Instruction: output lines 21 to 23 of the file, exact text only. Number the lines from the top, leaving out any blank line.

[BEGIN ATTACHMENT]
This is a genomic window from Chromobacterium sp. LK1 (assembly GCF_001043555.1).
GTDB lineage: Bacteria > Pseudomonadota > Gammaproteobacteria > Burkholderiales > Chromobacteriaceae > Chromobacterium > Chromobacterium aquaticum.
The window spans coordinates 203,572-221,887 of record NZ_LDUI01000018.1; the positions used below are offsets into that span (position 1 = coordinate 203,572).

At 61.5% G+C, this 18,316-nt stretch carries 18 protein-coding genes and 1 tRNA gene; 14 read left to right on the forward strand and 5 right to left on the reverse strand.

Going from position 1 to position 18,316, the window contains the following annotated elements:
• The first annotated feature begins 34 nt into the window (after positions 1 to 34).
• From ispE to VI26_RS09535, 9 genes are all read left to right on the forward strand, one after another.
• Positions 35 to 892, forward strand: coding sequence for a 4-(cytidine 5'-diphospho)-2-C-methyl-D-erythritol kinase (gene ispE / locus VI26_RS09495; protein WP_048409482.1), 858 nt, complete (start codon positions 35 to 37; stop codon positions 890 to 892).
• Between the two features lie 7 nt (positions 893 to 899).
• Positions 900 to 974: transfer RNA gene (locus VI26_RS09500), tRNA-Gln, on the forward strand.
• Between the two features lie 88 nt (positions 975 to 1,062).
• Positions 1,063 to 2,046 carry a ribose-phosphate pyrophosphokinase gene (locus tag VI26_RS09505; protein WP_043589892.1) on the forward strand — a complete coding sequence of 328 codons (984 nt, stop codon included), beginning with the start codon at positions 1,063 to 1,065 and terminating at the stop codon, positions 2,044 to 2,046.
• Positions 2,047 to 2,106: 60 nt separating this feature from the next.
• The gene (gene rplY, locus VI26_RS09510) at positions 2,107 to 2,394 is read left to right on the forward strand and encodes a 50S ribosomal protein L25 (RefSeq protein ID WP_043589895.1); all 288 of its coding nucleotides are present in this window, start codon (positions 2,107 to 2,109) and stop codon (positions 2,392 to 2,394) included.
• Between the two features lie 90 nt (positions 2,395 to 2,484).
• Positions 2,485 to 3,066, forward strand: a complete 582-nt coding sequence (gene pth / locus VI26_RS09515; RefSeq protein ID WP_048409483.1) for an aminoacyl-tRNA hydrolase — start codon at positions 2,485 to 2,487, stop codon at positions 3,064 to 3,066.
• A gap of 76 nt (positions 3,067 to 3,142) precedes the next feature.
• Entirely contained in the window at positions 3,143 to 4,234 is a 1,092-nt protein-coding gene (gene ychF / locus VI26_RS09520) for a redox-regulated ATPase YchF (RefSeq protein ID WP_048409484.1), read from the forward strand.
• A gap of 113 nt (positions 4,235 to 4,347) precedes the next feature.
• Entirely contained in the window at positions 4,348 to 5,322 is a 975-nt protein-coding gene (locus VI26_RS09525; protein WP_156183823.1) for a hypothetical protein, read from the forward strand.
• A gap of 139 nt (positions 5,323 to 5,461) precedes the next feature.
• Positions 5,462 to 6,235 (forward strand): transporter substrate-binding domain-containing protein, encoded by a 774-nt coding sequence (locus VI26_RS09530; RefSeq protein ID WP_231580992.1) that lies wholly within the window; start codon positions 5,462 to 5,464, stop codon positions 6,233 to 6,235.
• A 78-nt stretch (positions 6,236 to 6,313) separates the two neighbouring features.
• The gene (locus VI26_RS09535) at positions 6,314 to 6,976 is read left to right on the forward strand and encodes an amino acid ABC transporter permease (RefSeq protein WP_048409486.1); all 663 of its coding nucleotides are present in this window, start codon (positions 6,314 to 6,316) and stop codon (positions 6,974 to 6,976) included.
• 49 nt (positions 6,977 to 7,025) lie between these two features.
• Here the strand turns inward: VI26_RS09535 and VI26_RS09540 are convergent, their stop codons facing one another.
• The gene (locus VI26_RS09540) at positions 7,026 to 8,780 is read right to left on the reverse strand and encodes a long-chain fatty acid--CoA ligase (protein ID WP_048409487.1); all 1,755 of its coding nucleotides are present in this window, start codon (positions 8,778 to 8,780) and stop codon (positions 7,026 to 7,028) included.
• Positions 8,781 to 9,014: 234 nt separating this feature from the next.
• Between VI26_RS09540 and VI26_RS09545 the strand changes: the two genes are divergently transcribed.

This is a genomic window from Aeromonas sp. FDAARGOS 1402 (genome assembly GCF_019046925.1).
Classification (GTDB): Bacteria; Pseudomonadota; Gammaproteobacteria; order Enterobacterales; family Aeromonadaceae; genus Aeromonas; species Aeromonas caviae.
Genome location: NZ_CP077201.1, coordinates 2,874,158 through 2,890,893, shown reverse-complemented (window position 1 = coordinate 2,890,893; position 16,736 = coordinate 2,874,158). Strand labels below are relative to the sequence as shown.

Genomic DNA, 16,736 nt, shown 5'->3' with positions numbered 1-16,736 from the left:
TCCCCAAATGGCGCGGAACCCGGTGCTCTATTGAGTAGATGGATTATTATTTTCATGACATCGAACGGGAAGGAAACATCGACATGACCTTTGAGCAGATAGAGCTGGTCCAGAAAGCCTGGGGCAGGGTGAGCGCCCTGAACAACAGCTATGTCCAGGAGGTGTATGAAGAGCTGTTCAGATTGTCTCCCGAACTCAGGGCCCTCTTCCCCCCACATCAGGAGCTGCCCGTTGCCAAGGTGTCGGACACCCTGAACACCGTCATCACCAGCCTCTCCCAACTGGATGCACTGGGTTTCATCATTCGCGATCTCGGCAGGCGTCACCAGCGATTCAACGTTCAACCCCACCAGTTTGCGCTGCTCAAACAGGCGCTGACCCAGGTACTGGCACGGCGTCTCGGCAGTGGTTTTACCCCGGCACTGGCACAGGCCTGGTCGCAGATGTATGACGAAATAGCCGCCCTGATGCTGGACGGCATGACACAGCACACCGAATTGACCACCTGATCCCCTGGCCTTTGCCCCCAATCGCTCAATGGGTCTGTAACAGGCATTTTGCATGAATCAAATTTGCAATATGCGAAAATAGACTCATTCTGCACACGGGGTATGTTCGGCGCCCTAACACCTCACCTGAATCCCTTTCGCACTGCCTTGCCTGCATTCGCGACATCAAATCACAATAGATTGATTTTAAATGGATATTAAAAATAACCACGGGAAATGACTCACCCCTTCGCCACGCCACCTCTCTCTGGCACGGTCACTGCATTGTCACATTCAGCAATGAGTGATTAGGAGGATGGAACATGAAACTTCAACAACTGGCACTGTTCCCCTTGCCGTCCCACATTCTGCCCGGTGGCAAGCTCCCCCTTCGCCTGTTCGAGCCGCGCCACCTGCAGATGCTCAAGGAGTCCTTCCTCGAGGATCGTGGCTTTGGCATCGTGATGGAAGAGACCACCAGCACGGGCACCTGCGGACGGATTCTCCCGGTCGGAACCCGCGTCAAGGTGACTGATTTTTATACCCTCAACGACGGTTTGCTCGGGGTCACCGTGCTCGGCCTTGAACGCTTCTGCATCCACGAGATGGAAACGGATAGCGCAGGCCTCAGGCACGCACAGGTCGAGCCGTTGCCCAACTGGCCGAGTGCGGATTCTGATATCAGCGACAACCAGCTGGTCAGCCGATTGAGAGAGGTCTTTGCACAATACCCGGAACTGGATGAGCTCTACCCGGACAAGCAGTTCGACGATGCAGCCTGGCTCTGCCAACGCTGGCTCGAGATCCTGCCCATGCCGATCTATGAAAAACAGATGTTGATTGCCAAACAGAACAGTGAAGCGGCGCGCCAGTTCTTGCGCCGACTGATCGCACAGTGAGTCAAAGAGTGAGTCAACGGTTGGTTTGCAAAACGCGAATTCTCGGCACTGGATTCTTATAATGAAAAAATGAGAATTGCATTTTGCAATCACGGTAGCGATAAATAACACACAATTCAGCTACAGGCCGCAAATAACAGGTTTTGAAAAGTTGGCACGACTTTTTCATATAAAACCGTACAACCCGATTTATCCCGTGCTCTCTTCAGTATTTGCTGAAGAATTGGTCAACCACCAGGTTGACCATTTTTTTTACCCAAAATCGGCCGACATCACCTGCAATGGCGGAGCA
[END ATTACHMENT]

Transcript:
• A gap of 139 nt (positions 5,323 to 5,461) precedes the next feature.
• Positions 5,462 to 6,235 (forward strand): transporter substrate-binding domain-containing protein, encoded by a 774-nt coding sequence (locus VI26_RS09530; RefSeq protein ID WP_231580992.1) that lies wholly within the window; start codon positions 5,462 to 5,464, stop codon positions 6,233 to 6,235.
• A 78-nt stretch (positions 6,236 to 6,313) separates the two neighbouring features.